Friday, April 13, 2012

My Villainous Fantasies, Part 2: Truly Evil

Who do I fantasize about being when I fantasize about being truly evil?

Answer: two serial killers and a demon of the psyche.  Plus, real vs. penny dreadful images of serial killers and what qualifies as "truly evil" to someone who included Don Corleone and Tyler Durdan on their "antihero" list...

Patrick Bateman, serial killer from American Psycho.  Did not make the cut, but close. 

I think it was apparent from the "addendum" post that even I am a little creeped out by the idea of admitting these fantasies.

I'm not a serial killer worshiper even remotely.  In fact, I loath the people who collect murderabilia and compare kill lists like baseball stats.

Real serial killers are awful.  They're often very ill and live in disgusting conditions.

Yet, when I went over the list of imaginary characters who were truly evil, serial killers kept popping up.

I wanted to include things like thieves or characters from ancient stories on my truly evil list.  But if I'm 100% honest, while real serial killers are terrible, serial killers in stories are, for lack of a better term, godlike.

Real serial killers lack all the qualities I admire: strength, confidence, self control, etc.

In the Western collective unconscious, however, serial killers take on mythical powers and embody Übermensch ideals, and I think it's that quality that leads me to fantasize about being a penny dreadful serial killer.

What I mean by "truly evil"

First I had to define "truly evil."  In my antiheros post, I included characters like Don Corleone (honorable mention) and Tyler Durdan (bronze medal winner.)

But Don Corleone, like all the mafia bosses in The Godfather is, in fact, a killer, if not by his hands then by his orders.  He's also a pimp and a drug dealer in the same sense.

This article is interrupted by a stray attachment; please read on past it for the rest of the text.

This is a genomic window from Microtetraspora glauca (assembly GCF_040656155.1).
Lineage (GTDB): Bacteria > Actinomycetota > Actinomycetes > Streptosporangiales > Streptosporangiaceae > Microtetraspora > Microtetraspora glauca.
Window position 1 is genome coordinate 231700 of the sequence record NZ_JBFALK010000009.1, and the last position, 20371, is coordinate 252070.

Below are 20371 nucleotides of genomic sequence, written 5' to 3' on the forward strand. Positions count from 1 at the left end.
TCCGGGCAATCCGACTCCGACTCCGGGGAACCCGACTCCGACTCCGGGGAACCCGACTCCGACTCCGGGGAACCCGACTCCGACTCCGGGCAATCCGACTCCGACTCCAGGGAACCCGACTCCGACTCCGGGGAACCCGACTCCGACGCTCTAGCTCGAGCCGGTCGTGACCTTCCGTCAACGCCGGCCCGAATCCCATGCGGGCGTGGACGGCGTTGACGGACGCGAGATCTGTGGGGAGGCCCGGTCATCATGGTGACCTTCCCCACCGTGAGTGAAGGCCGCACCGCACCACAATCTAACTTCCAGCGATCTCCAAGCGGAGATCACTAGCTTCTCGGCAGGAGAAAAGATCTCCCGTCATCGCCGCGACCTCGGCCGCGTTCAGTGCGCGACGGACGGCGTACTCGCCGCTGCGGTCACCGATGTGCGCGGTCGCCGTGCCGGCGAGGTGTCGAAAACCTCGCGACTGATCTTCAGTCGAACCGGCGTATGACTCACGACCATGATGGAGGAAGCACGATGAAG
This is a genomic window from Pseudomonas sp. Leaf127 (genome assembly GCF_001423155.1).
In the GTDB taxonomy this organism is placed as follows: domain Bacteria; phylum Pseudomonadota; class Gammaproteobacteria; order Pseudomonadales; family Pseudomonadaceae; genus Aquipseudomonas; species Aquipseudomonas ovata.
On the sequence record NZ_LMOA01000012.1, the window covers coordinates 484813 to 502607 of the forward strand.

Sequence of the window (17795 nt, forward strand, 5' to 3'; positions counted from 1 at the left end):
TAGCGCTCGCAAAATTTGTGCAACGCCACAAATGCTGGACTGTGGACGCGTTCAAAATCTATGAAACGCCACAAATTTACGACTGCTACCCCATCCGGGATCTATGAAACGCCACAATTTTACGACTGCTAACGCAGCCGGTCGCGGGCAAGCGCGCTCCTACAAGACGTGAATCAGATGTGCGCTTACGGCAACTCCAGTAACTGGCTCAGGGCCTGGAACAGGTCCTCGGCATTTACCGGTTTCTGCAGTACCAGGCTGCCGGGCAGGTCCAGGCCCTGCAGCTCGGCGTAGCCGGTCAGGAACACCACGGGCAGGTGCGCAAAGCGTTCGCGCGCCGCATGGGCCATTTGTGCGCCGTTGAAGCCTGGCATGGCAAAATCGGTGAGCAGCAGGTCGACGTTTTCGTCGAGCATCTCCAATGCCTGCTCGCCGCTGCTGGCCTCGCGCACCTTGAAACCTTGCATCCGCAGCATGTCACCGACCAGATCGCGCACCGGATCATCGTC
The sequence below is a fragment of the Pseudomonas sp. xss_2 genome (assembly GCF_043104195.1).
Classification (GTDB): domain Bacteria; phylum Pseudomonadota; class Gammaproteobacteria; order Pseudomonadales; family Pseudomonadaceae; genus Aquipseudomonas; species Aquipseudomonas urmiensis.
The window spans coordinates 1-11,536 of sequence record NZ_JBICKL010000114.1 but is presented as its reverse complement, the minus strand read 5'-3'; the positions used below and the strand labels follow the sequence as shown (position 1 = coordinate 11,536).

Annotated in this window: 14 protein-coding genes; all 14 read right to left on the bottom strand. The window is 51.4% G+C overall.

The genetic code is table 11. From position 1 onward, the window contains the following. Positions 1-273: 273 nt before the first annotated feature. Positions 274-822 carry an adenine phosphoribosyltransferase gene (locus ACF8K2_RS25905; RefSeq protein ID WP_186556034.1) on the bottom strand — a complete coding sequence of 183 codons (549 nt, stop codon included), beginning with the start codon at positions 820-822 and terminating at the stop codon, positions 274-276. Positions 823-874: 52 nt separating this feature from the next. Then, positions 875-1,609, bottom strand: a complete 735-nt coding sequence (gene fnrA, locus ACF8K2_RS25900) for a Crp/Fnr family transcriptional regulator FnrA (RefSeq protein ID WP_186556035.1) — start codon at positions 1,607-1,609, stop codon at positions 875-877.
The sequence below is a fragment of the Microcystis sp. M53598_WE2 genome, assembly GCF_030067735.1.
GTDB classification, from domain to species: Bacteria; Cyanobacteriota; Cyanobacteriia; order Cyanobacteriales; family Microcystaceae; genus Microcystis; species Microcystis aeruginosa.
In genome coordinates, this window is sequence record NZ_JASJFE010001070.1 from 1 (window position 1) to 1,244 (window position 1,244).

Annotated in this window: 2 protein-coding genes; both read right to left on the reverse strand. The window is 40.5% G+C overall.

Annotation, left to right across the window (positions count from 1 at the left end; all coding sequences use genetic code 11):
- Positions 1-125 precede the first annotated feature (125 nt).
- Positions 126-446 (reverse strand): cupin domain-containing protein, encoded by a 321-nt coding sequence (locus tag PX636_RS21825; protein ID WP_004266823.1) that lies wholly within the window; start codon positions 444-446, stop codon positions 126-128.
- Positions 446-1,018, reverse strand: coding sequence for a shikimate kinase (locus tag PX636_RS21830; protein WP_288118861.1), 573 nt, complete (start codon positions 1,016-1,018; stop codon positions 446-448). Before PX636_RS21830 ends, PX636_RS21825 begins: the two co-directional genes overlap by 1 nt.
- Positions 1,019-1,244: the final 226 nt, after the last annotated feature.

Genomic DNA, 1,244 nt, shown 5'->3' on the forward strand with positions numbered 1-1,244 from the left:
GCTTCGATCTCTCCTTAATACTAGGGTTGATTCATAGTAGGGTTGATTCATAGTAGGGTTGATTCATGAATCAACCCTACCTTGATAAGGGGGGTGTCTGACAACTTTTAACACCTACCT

"If Don Corleone isn't evil," I asked myself, "what do I mean by 'evil'?"

Corleone's motives are not virtuous.  Dirty Harry kills with his own hands.  But neither one of these characters are what I think of as "evil."  They're not "good," but they're certainly not what I mean when I think of an "evil villain."

However, I would say that Patrick Bateman, the serial killer in American Psycho [book and film], is definitely an evil villain.

So, based on comparing these characters I developed a list of three features which help define what I think of as an "evil villain":

  1. Does evil acts (e.g. theft or murder) outside a social norm:   Don Corleone may kill, but it's part of his culture, and in a sense, he's looking after his "tribe."  I wouldn't consider a cannibal from New Guinea to be an evil villain, either, if murder and cannibalism were normal for his tribe as well.  In fact, one of the best characters in story is Queequeg [Moby Dick, 1851 book], who is a cannibal and not only not evil, but a good guy.
  2. Is irredeemable:   The eponymous character from Megamind is not really an "evil villain."  The queen from Sleeping Beauty [1959 film] would be an evil villain.
  3. Performs the evil acts for self-benefit, rather than the benefit of others:  In Batman [1990's animated TV series], Harley Quinn would not be an "evil villain" to me, but the Joker would be.  In the same sense, unless they were operating for personal gain as well, most of the underlings in the James Bond films would not evil villains.  This helps distinguish between an "evil villain" and a mere "lackey." 

Honorable Mentions
(Warning: Spoilers littered throughout)

The Joker from The Dark Knight [2005 film], was attractive to me because of the opening scene where he uses human psychology to make a machine to rob a bank.  However, the Joker is by and large a nasty character, not in the evil sense, but mentally disorganized and unclean.  So, despite the epic coolness of the opening I really wouldn't want to be him.

Similarly, Patrick Bateman [American Psycho, film and book] wins points for being manipulative, suave and great at compartmentalizing.  I love his ability to lead a complete, successful double life.

However, the movie is only slightly better than a slasher flick, and while in the book he's a far deeper and more vibrant character, he's also a sexual predator and exhibits more... realistic... secondary behaviors associated with being a serial killer.  So, once again, the problem of illness and uncleanliness knock him out of the winners circle.